Suppose a lady walks into a bar and orders a PEPSI tequila thinking it was made by the company who created her favorite soft drink, PEPSI cola. While at the bar, she spills the drink on her all white dress, so the next day she goes to ATL’s FINEST, a dry cleaner’s, because one of her girlfriend’s is always raving about the dry cleaner’s she frequents, ATLANTA’s FINEST CLEANER’s. On her way back from the cleaner’s, she signs up for a 3-year membership to the local EXHALE BODY & FITNESS believing it to be a franchise of EXHALE, her favorite spa and fitness center she used to go to when she lived in Boston.
This is exactly what trademark law aims to protect – customer confusion as it relates to the source of goods and services. In the above examples, all of the brands that she intended to frequent could possibly lose control of the reputation of their brands if she receives subpar experiences with them because of her mistaken belief that the junior brands were actually the intended brands. In addition, the junior brands are winning based off the good will of the intended brands because the only reason she was interested in trying the goods or services was because of her mistaken belief.
The benchmark of trademark infringement and registration is whether or not a mark is likely to be confused with a pre-existing mark. It “is designed to promote informational integrity in the marketplace”. When customers are not confused about what it is they are buying and whom they are buying it from, it allows them to make informed decisions and to make well intended purchases. The result is that manufacturers of goods and service providers are incentivized to create brand recognition while also creating goods and providing services that result in consumer satisfaction; all of which would be broken, if other businesses and brands were able to simply capitalize off that brand recognition by creating a similar brand.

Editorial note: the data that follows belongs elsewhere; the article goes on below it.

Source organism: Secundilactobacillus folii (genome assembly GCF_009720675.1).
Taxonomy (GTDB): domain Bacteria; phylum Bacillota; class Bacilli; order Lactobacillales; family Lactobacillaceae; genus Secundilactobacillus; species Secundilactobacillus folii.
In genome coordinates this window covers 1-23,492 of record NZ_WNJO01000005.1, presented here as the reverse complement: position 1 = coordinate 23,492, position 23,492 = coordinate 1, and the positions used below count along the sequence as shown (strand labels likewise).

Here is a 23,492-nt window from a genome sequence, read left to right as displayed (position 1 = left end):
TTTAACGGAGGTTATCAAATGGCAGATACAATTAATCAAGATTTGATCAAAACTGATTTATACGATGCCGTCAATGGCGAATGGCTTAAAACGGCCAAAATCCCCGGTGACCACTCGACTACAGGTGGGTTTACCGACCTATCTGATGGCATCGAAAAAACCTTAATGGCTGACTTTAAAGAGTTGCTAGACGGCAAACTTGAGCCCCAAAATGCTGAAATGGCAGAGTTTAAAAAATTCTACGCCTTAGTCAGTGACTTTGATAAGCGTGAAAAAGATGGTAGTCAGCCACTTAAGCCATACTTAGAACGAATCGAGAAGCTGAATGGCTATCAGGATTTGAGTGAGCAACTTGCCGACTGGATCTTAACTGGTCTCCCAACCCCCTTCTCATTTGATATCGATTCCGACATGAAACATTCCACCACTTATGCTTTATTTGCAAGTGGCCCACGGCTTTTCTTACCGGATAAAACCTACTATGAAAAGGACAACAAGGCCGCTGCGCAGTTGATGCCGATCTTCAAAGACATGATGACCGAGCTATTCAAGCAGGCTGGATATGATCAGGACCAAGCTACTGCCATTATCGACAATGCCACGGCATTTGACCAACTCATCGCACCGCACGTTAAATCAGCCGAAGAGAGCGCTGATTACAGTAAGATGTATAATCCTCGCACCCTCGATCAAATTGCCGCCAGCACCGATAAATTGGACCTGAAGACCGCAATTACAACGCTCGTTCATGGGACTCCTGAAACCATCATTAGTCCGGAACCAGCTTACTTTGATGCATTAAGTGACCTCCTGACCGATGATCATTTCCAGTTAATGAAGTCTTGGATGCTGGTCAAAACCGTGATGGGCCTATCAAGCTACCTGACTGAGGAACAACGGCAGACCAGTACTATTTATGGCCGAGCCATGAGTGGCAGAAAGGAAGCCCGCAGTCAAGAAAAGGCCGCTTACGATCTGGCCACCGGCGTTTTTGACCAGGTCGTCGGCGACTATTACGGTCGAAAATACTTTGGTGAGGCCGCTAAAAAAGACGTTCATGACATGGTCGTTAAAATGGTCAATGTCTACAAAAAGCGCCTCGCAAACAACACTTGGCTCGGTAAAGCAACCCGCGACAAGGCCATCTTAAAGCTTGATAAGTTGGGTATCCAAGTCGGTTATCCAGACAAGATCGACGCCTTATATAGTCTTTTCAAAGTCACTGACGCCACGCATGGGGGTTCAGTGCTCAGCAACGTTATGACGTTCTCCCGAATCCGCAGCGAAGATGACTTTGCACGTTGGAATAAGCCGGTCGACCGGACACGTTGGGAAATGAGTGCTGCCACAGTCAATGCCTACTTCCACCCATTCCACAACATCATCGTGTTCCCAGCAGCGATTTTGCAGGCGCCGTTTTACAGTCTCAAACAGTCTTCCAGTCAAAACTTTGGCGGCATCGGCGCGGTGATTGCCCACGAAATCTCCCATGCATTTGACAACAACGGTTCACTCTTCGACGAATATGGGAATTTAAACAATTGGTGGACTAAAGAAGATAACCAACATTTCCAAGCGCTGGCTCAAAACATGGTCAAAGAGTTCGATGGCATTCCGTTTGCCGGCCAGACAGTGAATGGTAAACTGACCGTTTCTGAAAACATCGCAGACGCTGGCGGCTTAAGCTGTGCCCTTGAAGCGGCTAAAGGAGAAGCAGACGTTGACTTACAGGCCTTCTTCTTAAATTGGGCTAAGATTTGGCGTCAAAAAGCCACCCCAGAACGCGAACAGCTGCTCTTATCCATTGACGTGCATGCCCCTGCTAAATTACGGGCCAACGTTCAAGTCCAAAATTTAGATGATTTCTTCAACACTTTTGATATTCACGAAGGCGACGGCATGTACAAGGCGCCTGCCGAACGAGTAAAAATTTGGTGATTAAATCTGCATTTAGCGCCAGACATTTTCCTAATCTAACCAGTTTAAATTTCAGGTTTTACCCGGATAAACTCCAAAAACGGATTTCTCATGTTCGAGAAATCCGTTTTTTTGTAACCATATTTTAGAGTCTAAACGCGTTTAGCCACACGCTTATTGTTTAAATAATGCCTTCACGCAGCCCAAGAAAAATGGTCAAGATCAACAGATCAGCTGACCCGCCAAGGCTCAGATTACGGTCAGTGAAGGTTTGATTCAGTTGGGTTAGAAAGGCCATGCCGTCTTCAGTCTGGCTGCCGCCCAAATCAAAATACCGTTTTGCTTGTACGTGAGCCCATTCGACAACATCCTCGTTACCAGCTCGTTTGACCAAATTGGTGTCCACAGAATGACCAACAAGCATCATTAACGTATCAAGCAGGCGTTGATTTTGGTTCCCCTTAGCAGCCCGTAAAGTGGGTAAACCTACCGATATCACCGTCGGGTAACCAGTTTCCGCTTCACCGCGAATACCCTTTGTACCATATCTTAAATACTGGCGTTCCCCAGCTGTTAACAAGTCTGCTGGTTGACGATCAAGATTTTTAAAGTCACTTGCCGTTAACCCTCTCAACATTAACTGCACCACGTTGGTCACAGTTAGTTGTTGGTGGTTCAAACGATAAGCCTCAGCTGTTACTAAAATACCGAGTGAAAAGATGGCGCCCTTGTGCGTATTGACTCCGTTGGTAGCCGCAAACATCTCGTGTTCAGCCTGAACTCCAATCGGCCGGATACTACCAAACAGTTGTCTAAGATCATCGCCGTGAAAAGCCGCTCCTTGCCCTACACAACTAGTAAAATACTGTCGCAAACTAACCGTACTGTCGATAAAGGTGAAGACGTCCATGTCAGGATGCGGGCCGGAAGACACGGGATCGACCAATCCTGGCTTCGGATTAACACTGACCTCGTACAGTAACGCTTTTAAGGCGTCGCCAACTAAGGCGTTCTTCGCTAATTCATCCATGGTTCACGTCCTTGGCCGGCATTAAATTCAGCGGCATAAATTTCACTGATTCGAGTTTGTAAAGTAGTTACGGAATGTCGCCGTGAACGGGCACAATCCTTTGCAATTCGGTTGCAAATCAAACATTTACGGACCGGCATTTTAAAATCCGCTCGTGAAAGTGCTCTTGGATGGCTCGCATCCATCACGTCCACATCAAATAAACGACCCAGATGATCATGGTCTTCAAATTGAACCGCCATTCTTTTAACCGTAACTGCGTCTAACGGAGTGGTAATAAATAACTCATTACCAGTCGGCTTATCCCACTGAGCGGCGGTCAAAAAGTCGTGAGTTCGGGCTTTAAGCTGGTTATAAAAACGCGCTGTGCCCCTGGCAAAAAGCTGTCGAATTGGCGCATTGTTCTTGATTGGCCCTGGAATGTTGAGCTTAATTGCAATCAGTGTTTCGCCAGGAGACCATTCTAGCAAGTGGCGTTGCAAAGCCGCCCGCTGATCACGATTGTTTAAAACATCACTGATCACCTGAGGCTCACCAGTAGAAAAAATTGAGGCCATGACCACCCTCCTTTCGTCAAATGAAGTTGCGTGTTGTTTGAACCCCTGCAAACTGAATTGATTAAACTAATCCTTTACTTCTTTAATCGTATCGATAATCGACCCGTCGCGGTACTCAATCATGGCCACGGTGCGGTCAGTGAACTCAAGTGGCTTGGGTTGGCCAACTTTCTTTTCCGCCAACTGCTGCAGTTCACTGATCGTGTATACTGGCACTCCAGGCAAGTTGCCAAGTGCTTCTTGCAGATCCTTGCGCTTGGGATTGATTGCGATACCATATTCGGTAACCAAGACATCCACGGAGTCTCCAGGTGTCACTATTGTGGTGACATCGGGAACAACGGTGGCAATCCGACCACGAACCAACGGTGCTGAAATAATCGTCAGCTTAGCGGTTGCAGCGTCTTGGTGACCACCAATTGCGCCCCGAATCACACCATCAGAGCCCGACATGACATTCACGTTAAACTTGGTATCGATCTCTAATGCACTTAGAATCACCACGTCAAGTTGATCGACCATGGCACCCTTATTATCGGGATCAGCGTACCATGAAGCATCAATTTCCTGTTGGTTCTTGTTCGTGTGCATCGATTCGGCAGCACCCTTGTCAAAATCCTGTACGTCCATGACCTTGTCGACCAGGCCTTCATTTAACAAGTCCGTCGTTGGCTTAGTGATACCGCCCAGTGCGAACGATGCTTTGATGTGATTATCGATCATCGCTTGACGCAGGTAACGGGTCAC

Likelihood of confusion is the central issue in all trademark disputes and the states and federal courts differ as to whether or not confusion is likely. The central issue is whether or not the use of the same or similar trademark is likely to cause confusion amongst the buying public. Likelihood – meaning not actually. And one random act of confusion won’t do. It must be an appreciable amount to be considered a likelihood.
Confusion may be found as to source – meaning a consumer believes the same entity is responsible for the goods or services or confusion may exist as to affiliation or sponsorship – meaning consumers are led to believe that the brand owner approves of the conflicting product or services.
The United States Patent and Trademark Office (USPTO) and the federal courts use the DuPont factors, while the individual circuit courts have come up with their own variation of them for determining whether or not a likelihood of confusion has occurred. The DuPont factors are:
- the similarity or dissimilarity of the marks in their entireties as to appearance, sound, connotation and commercial impression
- the similarity or dissimilarity and nature of the goods or services as described in an application or registration or in connection with which a prior mark is in use
- the similarity or dissimilarity of established, likely-to-continue trade channels
- the conditions under which and buyers to whom sales are made, i.e. "impulse" vs. careful, sophisticated purchasing
- the fame of the prior mark (sales, advertising, length of use)
- the number and nature of similar marks in use on similar goods
- the nature and extent of any actual confusion
- the length of time during and conditions under which there has been concurrent use without evidence of actual confusion
- the variety of goods on which a mark is or is not used (house mark, "family" mark, product mark)
- the market interface between applicant and the owner of a prior mark
- the extent to which applicant has a right to exclude others from use of its mark on its goods
- the extent of potential confusion, i.e., whether de minimis or substantial
- any other established fact probative of the effect of use
The courts need not consider each factor in determining whether or not a likelihood of confusion occurs, and oftentimes only looks to the similarity of the mark and the similarities of the goods/services, or whichever factors they deem to be “relevant”. The factors are not given the same weight and it is possible for one factor to be controlling where the circumstances show an extreme likelihood of confusion based on that one factor alone.
In sum, when coming up with a mark, you may want to weight it against how likely it is to be confused with a well-known mark prior to going through the application process. The application of trademark law is very fact specific, so it’s difficult to ascertain how the USPTO or a court would decide in any case, but at least now you know what you could be up against.